“I think it does erase that worry,” Romer said in an interview today with Carol Massar on Bloomberg Television’s “Street Smart.”
“That’s one of the reasons why today’s report is important,” she said. “Even though the job creation was not as strong as we would have liked, it shows that steady, continued private-sector job growth, and we’re just going to have to build on that.”
Private payrolls climbed 67,000 after a revised 107,000 increase in July that was more than initially estimated, Labor Department figures in Washington showed today. The gain exceeded the 40,000 median increase in a Bloomberg News survey of economists. The unemployment rate rose to 9.6 percent as more people looked for work.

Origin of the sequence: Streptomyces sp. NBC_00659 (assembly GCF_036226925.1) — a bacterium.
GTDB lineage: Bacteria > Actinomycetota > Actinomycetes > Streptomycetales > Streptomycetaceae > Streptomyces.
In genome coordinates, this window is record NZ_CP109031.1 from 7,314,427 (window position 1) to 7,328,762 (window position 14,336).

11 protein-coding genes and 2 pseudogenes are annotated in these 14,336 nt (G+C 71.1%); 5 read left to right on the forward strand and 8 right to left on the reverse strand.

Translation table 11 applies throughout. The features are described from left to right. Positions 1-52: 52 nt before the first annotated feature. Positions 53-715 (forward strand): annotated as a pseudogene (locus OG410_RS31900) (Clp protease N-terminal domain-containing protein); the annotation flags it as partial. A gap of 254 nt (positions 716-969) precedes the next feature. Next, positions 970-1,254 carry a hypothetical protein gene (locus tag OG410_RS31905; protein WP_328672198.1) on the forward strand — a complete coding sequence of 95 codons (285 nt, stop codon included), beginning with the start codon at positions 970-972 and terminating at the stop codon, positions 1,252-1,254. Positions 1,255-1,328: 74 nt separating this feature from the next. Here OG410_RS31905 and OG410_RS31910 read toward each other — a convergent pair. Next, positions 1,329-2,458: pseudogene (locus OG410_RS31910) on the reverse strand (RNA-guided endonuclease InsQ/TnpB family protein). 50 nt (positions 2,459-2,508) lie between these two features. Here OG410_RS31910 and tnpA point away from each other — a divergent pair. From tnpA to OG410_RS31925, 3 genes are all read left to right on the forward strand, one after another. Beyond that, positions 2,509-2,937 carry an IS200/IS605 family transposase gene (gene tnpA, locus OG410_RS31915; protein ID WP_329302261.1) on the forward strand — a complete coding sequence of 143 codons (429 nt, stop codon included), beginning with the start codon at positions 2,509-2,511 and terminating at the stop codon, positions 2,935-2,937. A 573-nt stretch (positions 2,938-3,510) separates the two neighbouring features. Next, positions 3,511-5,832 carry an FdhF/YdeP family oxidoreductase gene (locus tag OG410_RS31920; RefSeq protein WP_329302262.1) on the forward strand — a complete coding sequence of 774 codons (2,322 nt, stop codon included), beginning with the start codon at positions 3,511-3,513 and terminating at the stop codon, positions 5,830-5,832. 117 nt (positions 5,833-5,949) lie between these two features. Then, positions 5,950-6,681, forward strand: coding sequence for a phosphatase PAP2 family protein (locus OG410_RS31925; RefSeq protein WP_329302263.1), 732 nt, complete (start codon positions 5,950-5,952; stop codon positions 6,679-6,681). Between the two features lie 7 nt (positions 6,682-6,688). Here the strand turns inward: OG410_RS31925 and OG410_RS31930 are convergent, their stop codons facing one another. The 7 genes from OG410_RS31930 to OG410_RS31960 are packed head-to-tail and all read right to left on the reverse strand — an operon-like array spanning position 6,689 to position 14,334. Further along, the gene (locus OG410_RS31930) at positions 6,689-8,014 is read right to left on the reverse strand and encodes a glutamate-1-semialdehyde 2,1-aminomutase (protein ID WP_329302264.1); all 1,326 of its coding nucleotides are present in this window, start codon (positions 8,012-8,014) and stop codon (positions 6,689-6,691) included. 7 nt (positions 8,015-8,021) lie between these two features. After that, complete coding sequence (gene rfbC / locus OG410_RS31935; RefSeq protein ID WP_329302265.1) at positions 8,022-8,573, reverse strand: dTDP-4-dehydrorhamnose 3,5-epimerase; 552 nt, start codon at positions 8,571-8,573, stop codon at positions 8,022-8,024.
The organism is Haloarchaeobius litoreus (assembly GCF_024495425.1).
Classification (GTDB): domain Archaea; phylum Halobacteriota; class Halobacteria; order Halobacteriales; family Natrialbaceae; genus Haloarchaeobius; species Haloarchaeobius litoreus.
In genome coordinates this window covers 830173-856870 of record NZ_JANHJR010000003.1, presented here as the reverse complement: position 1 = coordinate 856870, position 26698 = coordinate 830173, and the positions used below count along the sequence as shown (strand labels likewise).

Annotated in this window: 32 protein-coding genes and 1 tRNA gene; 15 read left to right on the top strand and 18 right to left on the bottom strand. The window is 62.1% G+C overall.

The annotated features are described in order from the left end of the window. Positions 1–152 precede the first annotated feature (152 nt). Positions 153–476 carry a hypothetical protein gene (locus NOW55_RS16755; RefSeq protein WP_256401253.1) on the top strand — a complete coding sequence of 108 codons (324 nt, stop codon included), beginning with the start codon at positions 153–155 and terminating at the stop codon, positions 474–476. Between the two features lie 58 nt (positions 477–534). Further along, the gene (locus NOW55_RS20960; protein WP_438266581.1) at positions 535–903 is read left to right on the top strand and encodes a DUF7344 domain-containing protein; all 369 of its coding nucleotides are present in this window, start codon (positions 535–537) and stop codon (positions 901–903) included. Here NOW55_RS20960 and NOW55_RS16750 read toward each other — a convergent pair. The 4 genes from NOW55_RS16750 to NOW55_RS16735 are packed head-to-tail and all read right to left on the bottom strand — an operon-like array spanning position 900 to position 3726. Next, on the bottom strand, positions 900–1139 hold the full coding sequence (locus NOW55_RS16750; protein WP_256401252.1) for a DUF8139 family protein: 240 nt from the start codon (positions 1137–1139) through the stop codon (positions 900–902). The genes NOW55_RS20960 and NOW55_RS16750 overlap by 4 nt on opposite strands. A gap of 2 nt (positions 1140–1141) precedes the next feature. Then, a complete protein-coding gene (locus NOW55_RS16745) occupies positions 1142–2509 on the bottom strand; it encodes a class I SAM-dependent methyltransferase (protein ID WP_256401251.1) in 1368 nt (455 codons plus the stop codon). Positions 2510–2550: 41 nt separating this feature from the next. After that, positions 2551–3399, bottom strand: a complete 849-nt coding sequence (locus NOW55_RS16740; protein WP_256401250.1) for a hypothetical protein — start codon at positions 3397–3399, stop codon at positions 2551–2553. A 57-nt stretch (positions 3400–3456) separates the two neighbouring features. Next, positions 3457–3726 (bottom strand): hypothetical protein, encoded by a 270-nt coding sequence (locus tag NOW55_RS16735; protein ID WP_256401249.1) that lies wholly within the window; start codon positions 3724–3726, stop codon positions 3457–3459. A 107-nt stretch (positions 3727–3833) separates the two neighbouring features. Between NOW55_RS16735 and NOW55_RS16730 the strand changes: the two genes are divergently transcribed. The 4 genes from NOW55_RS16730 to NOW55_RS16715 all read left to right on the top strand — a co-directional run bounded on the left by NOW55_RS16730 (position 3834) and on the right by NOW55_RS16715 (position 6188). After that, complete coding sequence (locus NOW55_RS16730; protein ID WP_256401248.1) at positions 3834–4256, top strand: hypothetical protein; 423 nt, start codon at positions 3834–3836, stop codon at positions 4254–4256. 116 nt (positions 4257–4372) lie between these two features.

A separate report showed service industries expanded more slowly than estimated.
Today was Romer’s final day as head of the White House’s Council of Economic Advisers. Romer, 51, an architect of the administration’s $814 billion stimulus package, will return to teaching at the University of California in Berkeley. She said in January of last year that the stimulus package would stop the unemployment rate from rising above 8 percent.
Recent economic reports indicate that “okay, we did have that rough period, but these are looking more like we’re getting back on that steady path of growth,” she said.
Romer said she “would be honored” to be considered to succeed Janet Yellen as president of the Federal Reserve Bank of San Francisco. Yellen is awaiting confirmation from the Senate to become the next vice chairman of the Fed’s Washington-based Board of Governors.